- Synchronising different system development lifecycles and managing the transition of systems in to, and out of, live systems of systems
- Performance assurance of critical emergent properties of systems of systems
- Managing the safety of complex systems of systems
- Improving collaboration between the owners and operators of systems within a system of systems
- Leading development through influence rather than control
- Shifting the focus of architecture from optimising performance to optimising openness, agility and collaboration.
Finally he will talk about the critical role of setting the right culture to ensure effective development, sustainment and continuous improvement.
Speaker: Professor Duncan Kemp is the Senior Fellow for Systems Engineering in Defence Equipment and Support (DE&S) within the UK Ministry of Defence. He is both the discipline lead for Systems Engineering and the team leader of the DE&S internal SE consultancy, which he has grown from scratch to a team of 40 systems engineers over the last four years.
Duncan has over thirty-years’ experience of developing safe and effective systems of systems, in: air defence, submarine combat systems, strategic command and control systems, operational and business information services, railways and land systems. Previous roles have included Chief Systems Engineer for rail in the UK Department for Transport, Chief Architect for MODs Command, Control, Computing and Communication systems and MOD acquisition reform team leader.
Duncan is a chartered engineer, Fellow of the Institution of Engineering and Technology and INCOSE Fellow. He was one of the authors of the SE Vision 2025, the lead author for the INCOSE UK Capability SE Guide and an author of the INCOSE UK Agile SE guide. He has presented over 20 peer reviewed papers (4 best papers) at INCOSE international symposia and INCOSE UK conferences. Duncan has held a range of formal positions within INCOSE and is currently the co-chair of the INCOSE System Safety Working Group.
Duncan is the Visiting Professor for Systems Thinking at the Wolfson School of Mechanical, Electrical, and Manufacturing Engineering at Loughborough University.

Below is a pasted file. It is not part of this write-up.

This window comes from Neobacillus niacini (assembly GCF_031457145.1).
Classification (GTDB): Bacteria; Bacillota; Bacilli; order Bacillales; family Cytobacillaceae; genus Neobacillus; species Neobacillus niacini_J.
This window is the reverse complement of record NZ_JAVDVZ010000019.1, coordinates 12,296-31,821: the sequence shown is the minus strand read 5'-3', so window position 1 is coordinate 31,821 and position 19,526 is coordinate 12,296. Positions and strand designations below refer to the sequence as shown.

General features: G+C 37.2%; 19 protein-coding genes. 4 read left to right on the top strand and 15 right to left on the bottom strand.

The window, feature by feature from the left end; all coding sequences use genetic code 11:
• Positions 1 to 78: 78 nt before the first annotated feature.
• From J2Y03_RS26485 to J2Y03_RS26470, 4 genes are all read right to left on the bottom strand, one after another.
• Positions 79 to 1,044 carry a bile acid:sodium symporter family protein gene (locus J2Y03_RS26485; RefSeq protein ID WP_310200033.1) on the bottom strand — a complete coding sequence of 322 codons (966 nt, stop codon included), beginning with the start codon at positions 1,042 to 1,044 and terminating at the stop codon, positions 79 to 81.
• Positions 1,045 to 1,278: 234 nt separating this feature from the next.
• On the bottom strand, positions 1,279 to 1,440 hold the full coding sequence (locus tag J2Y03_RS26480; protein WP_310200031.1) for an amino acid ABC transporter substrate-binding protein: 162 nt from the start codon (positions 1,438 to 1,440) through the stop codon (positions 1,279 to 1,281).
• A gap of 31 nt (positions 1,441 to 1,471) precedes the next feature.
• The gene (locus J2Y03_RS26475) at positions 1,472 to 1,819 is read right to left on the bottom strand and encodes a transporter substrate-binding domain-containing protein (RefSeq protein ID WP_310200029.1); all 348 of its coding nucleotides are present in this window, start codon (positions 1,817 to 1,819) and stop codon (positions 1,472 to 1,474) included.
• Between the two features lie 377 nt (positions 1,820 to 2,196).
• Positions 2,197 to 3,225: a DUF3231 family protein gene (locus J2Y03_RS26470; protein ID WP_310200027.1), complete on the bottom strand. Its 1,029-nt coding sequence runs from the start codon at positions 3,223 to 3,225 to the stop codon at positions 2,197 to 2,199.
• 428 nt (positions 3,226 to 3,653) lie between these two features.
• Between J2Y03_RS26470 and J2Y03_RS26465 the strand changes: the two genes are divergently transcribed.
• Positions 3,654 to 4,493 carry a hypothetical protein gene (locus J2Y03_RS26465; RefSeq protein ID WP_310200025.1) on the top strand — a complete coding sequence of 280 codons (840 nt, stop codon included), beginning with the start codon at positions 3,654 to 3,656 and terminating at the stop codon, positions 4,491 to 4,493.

George Kamiya: Digitalization and climate change
Abstract: George will discuss the potential implications of digitalization on energy systems, climate change, and sustainability. He will highlight the opportunities for digital technologies to accelerate clean energy transitions, but also the challenges that arise from the complex interplay between energy and digital technologies and systems, innovation needs, and climate and energy policies.
George Kamiya is an emerging technologies analyst at the International Energy Agency (IEA) in Paris, where he coordinates the agency’s work on digitalisation and tracking clean energy progress, and leads the agency’s analysis on ICT energy use and new mobility. He was a lead author of the 2017 Digitalization & Energy report and has contributed to the agency’s work on climate change mitigation and adaptation, cybersecurity, and critical minerals.
Nicole Kringos: From Via Appia to the Smart Road: How transportation infrastructure has become a system-of-systems
A paradigm shift is occurring in the role that physical infrastructure has within our built society. Where an unexpected structural failure of a traditional road would mostly affect the road users in a reduced quality and speed of their mobility, failing of a smart road has larger systemic consequences. A smart road also means namely an increase in functions and services that are provided or depend on the road. Payment services, information handling, road access control, road investments, technology procurement, legal responsibilities, maintenance models and modal versus systemic handling of the road all are an integrated part of the smart road. To be able to move forward successfully toward a transportation infrastructure system that supports a sustainable development of society, we need to manage this change process. Nicole will take you on a journey from one of the most traditional engineering disciplines to one of the most complex and discuss the largest bears on the road ahead.